Named by her spiritual master when she was younger, for her vision and activities in this lifetime, Khachodling is manifesting in the form of many humanitarian and dharma projects, especially in, but not limited to, the Indian Himalayas – hermitages for women, eye restoration project for nomads and an east west hospital. Khandro-la’s family has for generations supported people in this region and she is in a unique position in this life to cherish and preserve a culture that is heading toward extinction.
In order to bring Khachodling to life Khandro-la has begun traveling and teaching outside India, at the moment focusing on Australia and New Zealand. In her travels she has inspired many people by the depth of her devotion and the wisdom of her lineage. Many now see her as their teacher and guide. Many simply see her as an inspiring visionary for a better world and so join together to participate in Khachodling’s humanitarian projects.
Women of Wisdom
Khandro-la’s western education, together with her profound knowledge of the Buddhist practices and culture has meant that she has always been able to provide a bridge for westerners seeking spiritual understanding of the Buddhist teaching. Both Gegen Khyentse and His Holiness Shabdrung Rinpoche always entrusted Khandro-la as their translator for western students. Khandro-la provided invaluable input to Tsultrim Allione’s book “Women of Wisdom”, which is a unique chronicle of the lives and teachings of some of Tibet’s great women yoginis.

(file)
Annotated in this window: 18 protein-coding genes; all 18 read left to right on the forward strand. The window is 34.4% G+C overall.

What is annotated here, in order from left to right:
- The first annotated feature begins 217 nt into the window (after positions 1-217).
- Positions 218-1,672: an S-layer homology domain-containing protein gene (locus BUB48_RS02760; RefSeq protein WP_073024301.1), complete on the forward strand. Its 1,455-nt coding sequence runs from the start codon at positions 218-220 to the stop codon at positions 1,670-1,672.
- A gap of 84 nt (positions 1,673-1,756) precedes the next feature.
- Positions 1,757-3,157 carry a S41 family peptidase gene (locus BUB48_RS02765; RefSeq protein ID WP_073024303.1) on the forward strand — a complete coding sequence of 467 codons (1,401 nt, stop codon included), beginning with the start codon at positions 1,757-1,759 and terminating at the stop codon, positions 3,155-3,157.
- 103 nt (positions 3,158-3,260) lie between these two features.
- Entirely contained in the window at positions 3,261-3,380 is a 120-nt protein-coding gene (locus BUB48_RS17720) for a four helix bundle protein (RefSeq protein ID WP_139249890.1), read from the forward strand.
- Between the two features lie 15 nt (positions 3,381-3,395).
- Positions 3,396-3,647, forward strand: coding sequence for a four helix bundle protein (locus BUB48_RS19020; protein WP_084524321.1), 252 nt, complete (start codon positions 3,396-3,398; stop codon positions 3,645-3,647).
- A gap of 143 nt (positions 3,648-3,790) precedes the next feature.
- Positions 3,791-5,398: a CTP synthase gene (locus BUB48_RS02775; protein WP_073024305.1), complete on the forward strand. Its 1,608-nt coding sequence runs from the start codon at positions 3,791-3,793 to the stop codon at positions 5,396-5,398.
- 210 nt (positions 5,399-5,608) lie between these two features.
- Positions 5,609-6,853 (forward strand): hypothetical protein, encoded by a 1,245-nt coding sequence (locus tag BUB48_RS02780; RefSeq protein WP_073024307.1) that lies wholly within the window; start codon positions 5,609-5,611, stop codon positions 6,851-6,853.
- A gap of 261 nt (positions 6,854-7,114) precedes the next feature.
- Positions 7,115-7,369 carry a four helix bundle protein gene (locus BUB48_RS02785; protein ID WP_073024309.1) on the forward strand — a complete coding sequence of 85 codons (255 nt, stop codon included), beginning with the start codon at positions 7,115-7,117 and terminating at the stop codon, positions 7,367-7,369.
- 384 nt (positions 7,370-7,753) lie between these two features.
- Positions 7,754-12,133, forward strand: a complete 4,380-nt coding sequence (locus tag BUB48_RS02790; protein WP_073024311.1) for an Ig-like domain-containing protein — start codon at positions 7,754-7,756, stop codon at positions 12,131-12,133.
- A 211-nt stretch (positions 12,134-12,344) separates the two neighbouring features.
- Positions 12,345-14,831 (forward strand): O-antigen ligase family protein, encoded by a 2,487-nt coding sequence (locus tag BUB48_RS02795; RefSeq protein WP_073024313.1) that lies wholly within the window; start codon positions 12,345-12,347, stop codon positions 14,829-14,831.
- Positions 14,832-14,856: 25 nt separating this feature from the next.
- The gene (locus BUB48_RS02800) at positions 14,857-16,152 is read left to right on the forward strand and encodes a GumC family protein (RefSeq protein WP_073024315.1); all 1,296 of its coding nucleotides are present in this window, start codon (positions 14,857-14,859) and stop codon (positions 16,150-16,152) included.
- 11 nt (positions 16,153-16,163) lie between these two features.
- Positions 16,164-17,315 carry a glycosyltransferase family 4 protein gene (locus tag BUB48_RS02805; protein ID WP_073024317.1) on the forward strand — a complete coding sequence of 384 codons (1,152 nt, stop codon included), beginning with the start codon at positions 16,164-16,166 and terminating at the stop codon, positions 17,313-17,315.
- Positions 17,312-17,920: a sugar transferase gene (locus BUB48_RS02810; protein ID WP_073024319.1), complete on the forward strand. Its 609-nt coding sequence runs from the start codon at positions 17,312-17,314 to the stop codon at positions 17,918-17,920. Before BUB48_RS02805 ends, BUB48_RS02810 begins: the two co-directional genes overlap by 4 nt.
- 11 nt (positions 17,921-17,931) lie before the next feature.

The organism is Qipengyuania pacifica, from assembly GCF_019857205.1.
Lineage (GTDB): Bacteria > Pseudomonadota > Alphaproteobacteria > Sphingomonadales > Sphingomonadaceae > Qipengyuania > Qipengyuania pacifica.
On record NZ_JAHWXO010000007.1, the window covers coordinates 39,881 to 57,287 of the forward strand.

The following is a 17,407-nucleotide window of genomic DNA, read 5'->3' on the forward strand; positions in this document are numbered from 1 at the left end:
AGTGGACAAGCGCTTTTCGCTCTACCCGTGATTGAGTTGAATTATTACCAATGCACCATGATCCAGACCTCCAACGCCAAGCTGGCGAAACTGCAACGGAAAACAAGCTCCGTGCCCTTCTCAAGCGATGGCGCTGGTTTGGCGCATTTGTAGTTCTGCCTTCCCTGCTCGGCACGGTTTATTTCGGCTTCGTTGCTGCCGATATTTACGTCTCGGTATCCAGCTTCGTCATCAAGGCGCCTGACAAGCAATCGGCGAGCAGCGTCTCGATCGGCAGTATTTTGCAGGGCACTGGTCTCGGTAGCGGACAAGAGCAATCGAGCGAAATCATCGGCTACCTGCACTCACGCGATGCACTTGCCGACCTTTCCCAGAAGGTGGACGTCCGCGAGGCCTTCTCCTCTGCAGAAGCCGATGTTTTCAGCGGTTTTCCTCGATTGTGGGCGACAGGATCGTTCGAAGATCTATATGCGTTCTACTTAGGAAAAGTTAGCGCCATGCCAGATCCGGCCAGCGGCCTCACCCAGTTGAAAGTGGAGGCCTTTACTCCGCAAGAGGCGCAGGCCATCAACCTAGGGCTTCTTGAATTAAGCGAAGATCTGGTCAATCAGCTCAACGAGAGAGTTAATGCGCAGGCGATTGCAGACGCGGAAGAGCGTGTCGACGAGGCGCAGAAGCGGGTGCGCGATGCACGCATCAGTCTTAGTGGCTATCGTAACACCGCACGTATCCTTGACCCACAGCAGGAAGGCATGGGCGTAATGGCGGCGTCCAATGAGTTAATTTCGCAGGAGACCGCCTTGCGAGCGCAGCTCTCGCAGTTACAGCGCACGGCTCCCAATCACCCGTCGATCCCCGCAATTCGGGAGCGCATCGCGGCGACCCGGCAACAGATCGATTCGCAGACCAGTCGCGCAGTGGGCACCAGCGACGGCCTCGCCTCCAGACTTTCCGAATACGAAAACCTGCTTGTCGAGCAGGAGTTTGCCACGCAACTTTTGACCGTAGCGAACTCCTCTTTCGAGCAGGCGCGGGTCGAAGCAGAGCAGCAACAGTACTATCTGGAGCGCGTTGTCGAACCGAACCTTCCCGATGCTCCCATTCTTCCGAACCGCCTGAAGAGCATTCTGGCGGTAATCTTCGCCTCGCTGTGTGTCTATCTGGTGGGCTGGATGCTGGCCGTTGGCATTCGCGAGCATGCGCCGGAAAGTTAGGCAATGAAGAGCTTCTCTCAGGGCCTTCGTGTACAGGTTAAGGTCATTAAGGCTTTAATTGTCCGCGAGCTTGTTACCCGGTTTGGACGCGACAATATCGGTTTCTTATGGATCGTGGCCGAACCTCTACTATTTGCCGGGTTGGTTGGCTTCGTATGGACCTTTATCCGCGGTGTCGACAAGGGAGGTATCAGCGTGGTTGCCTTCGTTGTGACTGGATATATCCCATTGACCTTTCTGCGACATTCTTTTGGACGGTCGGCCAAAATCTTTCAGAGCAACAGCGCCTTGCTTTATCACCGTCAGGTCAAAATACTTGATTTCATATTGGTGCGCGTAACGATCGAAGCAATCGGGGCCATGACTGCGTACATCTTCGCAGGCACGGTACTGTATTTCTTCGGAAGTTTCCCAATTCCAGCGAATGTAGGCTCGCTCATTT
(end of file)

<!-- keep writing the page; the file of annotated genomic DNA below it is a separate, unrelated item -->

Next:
Being a lay and female teacher Khandro-la brings a fresh and relevant perspective to her talks and teachings. She focuses on bringing the truths of her ancient wisdom to life in this modern world and grounding these in every intention and action.
During exposure to the west she has found that children and young people especially need a kind of spiritual grounding, which she herself received as a child. Her early years gave her a basic ground from which her spirituality grew and she is sad that children today often lack holding and guidance. She connects well with children and youth and has a magical touch with them.